To determine the associations between different measures of health and labor market position across ten European countries.
We studied 11,462 participants of the Survey on Health and Ageing in Europe (SHARE) who were 50–64 years old. Logistic regression was used to calculate the associations between health and other determinants and being retired, unemployed, or a homemaker.
A large variation across European countries was observed for the proportion of persons 50–65 years with paid employment, varying among men from 42% in Austria to 75% in Sweden and among women from 22% in Italy to 69% in Sweden. Among employed workers 18% reported a poor health, whereas this proportion was 37% in retirees, 39% in unemployed persons, and 35% in homemakers. A perceived poor health was strongly associated with non-participating in labor force in most European countries. A lower education, being single, physical inactivity and a high body mass index were associated with withdrawal from the labor force. Long-term illnesses such as depression, stroke, diabetes, chronic lung disease, and musculoskeletal disease were significantly more common among those persons not having paid employment.
In many European countries a poor health, chronic diseases, and lifestyle factors were associated with being out of the labor market. The results of this study suggest that in social policies to encourage employment among older persons the role of ill-health and its influencing factors needs to be incorporated.
In many countries throughout the industrial world the population is ageing; this is largely caused by the increasing life expectancy (Ilmarinen 2001). Despite an increased life expectancy, improved living conditions, and better health status, the average time people spend in paid work has decreased in most European countries. This rather paradoxical development is partly due to a delay of young people entering the labor market. However, even more important is that older workers are exiting the labor market in great numbers (Stattin 2005). Thus, many countries are developing policies to encourage older worker to remain active in the labor market and delay retirement (Cai et al. 2006). Clearly, the success of these policies will depend on a better understanding of aging in the workforce and the particular role of health in continuing work or withdrawal from the labor market.
There is ample evidence on the relation between unemployment and ill-health, showing that unemployment may affect people’s health but also that health may determine the selection into and out of the workforce (Bartley 1994). A prospective study among construction workers demonstrated that several health problems, especially stress symptoms and mental disorders, predicted the risk of long-term unemployment. However, this study also pointed at the importance of socio-demographic variables, such as education and sex, and lifestyle factors, such as alcohol consumption and obesity, that may modify the effect of health (Leino-Arjas et al. 1999). Unemployment is only one mechanism of withdrawal from the labor force among elderly workers, since workers may leave the workforce due to disability, unemployment, or early retirement, partly depending on eligibility criteria and generosity of disability and retirement benefits (Stattin 2005). Several studies have demonstrated that health problems, such as perceived poor health or presence of a chronic disorder, contribute to an early exit from work (Cai et al. 2006; Monden 2005). Although early retirement is regarded as a voluntary withdrawal from the labor market, it has been shown among Finnish workers that during an 11-year follow-up a poor health predicted early retirement through both illness-based and non-illness-based early pension schemes (Karpansalo et al. 2004). Thus, it is important to investigate whether the associations between health and non-participation in the workforce are similar across different routes of withdrawal from the labor force and what the effects are of socio-demographic characteristics and other determinants of health.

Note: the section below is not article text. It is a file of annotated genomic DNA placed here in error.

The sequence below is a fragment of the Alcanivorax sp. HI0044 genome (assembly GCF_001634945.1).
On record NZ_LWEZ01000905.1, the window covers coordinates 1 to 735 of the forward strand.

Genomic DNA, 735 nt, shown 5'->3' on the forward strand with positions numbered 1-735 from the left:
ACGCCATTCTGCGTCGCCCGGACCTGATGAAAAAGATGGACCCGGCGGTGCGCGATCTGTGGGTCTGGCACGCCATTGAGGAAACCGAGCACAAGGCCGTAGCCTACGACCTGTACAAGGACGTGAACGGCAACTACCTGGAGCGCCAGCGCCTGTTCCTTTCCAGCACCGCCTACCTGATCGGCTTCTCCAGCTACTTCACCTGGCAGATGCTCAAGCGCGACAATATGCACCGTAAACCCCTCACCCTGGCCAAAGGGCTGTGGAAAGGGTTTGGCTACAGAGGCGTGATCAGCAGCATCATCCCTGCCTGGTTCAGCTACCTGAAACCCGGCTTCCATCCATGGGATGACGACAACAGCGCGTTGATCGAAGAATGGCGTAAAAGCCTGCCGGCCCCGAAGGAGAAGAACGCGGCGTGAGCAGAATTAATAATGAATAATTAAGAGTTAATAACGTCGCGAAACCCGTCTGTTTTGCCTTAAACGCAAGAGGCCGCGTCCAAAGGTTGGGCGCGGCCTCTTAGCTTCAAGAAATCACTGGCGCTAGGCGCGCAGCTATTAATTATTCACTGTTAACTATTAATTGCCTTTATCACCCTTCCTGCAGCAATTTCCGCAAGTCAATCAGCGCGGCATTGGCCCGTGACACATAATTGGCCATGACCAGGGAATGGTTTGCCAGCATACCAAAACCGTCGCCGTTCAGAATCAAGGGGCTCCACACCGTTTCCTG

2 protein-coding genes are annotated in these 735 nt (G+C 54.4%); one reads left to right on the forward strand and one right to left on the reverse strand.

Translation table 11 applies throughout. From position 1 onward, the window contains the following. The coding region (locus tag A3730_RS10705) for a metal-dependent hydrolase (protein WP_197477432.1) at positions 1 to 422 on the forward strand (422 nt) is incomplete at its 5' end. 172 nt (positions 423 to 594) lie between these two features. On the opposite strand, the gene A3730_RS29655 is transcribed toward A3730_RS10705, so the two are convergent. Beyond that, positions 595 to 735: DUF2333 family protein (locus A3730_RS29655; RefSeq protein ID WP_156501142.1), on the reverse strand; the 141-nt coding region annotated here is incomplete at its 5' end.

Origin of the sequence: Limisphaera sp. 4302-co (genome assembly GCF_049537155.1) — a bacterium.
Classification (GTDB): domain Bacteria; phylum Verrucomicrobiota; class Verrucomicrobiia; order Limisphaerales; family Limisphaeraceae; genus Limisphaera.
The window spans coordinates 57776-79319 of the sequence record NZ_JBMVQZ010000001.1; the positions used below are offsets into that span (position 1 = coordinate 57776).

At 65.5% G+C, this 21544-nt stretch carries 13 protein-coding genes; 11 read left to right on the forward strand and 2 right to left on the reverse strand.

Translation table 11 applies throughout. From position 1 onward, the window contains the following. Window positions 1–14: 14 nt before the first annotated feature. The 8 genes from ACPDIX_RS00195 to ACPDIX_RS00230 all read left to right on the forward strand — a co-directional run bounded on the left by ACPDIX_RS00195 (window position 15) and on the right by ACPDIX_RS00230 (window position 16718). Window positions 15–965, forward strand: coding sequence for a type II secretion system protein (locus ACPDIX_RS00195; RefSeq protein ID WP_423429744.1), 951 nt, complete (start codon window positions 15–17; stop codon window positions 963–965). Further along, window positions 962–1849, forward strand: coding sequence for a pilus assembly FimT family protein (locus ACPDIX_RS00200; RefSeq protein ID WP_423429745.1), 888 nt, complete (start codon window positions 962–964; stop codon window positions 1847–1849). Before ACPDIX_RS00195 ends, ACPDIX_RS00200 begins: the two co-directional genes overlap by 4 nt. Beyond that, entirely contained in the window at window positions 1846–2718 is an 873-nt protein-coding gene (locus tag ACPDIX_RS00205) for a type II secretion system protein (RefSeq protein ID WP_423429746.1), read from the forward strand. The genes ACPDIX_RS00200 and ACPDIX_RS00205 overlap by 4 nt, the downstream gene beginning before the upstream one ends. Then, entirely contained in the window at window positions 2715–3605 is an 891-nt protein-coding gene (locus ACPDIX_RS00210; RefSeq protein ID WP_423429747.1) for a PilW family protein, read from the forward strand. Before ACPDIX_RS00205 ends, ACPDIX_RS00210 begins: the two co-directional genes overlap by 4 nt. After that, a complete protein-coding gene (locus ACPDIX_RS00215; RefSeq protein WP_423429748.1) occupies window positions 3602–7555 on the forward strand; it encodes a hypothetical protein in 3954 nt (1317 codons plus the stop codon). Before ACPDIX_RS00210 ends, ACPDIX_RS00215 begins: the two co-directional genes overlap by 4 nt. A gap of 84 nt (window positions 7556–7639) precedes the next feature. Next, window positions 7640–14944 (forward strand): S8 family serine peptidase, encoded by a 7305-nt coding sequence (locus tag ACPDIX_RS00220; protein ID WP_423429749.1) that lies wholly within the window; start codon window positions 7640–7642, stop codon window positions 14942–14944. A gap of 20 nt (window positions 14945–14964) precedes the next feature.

In this paper we examined the health status among men and women in the age group 50–64 years according to their labor market position. The aims of this study were to describe associations between perceived health and specific diseases with being unemployed, retired, or taking care of household and to analyze whether the observed associations of health with labor market position differed across countries in Europe.
Materials and methods
The subjects were participants of the Survey on Health and Ageing in Europe (SHARE study). Survey on Health and Ageing in Europe is a longitudinal survey that aims to collect medical, social, and economic data on the population aged over 50 in ten European Union countries (Sweden, Denmark, The Netherlands, Germany, Austria, Switzerland, France, Italy, Spain, and Greece) (Borsch-Supan et al. 2005a; Borsch-Supan et al. 2005b). In the participating SHARE countries the institutional conditions with respect to sampling were so different that a uniform sampling design for the entire project was not feasible. Different registries of national or local level were used that permitted stratification by age. The sampling designs varied from simple random selection of households to complicated multistage designs. The first wave of data was collected by interviews between April and October 2004. The overall household response across the ten SHARE countries in which data collection took place in 2004 was 61.8%, although substantial differences among countries were observed (Borsch-Supan et al. 2005b). From the collected 22,177 individuals, we investigated 11,462 subjects who were between 50–65 years old. We excluded those individuals over age 65, since we have assumed workers normally retire when they become 65 years old. While this assumption has certainly limitations, given the complexity to define retirement at individual level, it was regarded as the best available definition to facilitate cross-national comparisons.